Evaluation criteria | Comprehensive assessment

• Developing and refining an effective set of materials to promote yourself as a designer, including

  understanding your weaknesses and addressing them effectively.

• Effective oral and visual presentation skills.

• Personal development: self-motivation, researching, pushing personal and creative boundaries.

• Class participation and contribution, especially in forum sessions with invited guests.

• Completion of required work on schedule.

This is a three-credit course, taken as pass/fail (credit/no-credit) therefore participation in surveys, and 100% attendance for all assigned sessions is mandatory. More that 2 inexcusable absences will result in no-credit.

Student responsibilities

If you are ill you should arrange with a classmate to find out any assignments in order to keep up with the class. If you must be absent (legitimate excuse), please email me, or if this is not possible, see me at the next class meeting. An excusable absence will not affect your grade, but it is your responsibility to get assignments and to bring complete work and research on time. No ‘incomplete’ grade will be given except in a case of incapacitation or other extraordinary circumstances.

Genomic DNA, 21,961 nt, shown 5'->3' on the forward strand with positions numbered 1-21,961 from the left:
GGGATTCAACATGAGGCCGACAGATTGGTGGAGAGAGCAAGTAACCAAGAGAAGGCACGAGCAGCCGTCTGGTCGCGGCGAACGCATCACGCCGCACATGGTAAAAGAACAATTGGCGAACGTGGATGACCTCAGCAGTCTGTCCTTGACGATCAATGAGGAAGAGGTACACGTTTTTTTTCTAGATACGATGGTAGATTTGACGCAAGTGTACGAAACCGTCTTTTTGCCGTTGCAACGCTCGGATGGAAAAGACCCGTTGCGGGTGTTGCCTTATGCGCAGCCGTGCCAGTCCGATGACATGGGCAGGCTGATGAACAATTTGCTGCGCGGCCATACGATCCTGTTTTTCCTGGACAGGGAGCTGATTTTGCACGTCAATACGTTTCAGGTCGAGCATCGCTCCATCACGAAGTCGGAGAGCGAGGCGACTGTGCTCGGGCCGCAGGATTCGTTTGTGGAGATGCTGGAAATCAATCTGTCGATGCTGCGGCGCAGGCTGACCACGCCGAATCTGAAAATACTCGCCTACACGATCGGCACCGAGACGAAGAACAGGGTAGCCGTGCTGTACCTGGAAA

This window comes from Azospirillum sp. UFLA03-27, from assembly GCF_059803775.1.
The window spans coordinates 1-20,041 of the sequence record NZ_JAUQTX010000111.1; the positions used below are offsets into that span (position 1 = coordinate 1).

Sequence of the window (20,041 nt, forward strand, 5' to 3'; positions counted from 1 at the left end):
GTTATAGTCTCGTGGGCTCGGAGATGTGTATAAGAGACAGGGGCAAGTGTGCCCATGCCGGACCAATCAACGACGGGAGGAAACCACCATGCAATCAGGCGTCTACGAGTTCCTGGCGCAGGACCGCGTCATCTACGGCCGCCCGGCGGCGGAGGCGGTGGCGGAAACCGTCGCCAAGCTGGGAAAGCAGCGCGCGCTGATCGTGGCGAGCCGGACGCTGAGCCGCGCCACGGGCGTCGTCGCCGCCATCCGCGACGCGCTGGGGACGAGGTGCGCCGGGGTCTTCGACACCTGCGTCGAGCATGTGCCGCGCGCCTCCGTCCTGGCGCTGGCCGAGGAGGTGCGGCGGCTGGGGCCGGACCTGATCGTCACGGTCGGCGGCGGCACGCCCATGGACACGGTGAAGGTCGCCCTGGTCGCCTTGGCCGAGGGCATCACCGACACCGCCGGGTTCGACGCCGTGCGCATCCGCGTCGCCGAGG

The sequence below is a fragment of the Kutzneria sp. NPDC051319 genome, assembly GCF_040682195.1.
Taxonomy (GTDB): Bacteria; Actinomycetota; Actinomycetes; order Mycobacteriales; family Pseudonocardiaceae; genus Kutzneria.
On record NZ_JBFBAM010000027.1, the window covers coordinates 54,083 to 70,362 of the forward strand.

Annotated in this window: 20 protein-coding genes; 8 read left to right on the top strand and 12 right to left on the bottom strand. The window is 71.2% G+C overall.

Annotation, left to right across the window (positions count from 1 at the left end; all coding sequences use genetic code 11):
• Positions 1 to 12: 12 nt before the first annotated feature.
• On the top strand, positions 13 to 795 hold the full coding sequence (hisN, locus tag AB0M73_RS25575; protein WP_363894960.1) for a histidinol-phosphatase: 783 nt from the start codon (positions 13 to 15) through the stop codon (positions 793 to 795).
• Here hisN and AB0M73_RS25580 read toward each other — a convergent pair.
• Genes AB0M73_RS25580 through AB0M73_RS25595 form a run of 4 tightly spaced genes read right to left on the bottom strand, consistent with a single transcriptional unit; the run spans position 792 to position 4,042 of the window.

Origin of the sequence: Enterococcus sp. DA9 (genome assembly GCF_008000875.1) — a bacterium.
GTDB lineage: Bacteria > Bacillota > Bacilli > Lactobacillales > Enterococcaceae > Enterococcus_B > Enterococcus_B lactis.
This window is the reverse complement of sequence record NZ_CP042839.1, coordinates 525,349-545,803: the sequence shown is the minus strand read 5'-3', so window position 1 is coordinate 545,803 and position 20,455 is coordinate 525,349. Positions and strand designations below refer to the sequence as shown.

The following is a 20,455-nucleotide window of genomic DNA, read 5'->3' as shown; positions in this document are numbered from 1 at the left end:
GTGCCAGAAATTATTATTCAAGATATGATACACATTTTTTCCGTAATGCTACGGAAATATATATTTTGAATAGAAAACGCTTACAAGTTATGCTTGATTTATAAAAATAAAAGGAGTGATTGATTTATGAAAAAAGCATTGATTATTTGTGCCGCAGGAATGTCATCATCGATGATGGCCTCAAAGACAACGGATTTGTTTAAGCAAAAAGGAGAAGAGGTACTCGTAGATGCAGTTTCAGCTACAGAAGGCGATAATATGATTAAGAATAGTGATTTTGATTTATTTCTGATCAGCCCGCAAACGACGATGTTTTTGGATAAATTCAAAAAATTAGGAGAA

Learning environment

Be respectful to your colleagues. Please don’t eat during class as this can be distracting and disruptive. Clean up your space after class. Please turn off cell phones before class begins. Laptops are for classwork only. No surfing, e-mailing, texting, Instagram, or Facebook during class, or lectures and forums. In forums, please take notes by hand. For written communication practice good email etiquette with formal salutations to instructors and colleagues, written in proper English without acronyms or abbreviations. Use your UW email account and include a signature block.